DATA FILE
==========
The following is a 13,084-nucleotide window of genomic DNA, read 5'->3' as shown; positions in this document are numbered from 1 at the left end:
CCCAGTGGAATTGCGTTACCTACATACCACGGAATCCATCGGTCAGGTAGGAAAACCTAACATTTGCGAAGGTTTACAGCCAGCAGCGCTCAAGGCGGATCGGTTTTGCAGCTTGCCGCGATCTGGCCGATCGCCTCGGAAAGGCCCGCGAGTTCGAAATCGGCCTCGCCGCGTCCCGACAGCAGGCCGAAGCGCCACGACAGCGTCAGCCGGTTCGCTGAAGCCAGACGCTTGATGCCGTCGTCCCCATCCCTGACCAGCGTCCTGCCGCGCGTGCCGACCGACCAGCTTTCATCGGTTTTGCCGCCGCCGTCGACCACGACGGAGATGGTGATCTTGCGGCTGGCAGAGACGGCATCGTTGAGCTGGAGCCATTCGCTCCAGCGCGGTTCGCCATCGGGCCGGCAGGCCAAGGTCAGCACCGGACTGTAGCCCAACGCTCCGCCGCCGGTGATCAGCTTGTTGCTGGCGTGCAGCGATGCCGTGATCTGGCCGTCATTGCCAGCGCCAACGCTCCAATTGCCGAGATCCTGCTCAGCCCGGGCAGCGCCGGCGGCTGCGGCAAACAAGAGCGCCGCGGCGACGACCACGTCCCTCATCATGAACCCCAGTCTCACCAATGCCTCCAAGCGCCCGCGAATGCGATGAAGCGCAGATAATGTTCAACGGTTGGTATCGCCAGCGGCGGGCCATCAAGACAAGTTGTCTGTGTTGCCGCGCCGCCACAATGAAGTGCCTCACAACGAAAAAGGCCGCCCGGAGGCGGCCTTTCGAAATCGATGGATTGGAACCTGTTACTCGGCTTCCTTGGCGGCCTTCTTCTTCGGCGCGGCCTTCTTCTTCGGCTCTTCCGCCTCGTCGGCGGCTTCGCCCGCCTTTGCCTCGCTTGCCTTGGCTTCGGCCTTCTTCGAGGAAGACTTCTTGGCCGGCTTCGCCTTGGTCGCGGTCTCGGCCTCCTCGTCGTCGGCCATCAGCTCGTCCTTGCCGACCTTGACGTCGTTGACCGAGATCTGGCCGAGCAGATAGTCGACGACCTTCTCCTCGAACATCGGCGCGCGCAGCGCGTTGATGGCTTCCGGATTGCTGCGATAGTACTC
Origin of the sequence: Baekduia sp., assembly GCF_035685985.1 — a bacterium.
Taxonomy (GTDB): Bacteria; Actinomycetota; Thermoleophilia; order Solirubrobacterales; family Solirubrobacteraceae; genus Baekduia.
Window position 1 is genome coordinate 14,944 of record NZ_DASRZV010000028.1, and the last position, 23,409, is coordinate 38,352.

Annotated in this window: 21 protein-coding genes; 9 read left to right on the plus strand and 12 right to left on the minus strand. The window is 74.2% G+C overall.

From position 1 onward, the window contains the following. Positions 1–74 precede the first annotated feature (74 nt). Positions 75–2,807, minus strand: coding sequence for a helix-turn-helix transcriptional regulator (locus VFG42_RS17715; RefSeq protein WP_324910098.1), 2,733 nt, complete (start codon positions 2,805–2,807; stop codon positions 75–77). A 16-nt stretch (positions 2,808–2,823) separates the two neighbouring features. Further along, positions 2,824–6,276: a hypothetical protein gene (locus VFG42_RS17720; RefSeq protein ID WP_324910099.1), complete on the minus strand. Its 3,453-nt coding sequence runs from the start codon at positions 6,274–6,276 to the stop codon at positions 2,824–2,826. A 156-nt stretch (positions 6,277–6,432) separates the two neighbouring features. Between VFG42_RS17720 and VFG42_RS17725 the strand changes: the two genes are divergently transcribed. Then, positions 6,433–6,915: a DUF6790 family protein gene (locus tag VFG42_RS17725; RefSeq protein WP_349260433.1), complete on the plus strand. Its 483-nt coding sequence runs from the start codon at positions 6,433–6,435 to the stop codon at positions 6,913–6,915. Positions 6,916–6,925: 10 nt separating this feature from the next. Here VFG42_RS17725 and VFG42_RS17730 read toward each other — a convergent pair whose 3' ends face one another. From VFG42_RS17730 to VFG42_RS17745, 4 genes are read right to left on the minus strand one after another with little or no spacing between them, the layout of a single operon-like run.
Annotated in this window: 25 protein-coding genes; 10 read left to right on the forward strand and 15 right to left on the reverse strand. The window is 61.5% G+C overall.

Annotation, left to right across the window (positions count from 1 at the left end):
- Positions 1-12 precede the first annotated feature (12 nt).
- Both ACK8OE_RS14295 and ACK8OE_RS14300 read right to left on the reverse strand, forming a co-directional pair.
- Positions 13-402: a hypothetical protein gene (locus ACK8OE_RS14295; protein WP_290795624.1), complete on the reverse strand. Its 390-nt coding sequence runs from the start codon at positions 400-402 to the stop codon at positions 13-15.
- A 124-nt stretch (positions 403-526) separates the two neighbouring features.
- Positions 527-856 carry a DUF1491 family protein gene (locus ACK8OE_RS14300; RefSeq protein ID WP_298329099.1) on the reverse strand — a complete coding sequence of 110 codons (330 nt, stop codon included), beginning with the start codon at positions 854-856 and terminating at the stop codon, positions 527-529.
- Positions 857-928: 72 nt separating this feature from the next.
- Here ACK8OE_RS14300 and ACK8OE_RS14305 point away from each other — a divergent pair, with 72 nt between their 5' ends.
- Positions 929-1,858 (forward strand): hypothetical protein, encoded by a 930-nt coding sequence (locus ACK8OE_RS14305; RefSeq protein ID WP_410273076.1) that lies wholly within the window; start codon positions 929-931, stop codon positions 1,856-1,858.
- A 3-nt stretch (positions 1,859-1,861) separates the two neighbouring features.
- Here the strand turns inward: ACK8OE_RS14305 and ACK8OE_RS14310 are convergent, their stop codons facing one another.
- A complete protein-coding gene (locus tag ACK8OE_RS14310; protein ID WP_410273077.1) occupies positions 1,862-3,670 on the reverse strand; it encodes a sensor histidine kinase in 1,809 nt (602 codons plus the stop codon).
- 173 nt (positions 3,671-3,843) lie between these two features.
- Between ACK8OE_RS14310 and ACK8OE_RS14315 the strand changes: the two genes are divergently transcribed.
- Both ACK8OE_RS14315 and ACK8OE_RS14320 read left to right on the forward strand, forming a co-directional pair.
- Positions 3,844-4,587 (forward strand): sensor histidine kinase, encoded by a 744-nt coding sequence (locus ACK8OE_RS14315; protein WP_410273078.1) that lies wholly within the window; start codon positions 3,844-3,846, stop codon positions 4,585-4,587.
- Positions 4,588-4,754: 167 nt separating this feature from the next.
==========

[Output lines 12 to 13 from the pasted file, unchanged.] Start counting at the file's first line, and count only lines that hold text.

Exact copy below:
- Positions 13-402: a hypothetical protein gene (locus ACK8OE_RS14295; protein WP_290795624.1), complete on the reverse strand. Its 390-nt coding sequence runs from the start codon at positions 400-402 to the stop codon at positions 13-15.
- A 124-nt stretch (positions 403-526) separates the two neighbouring features.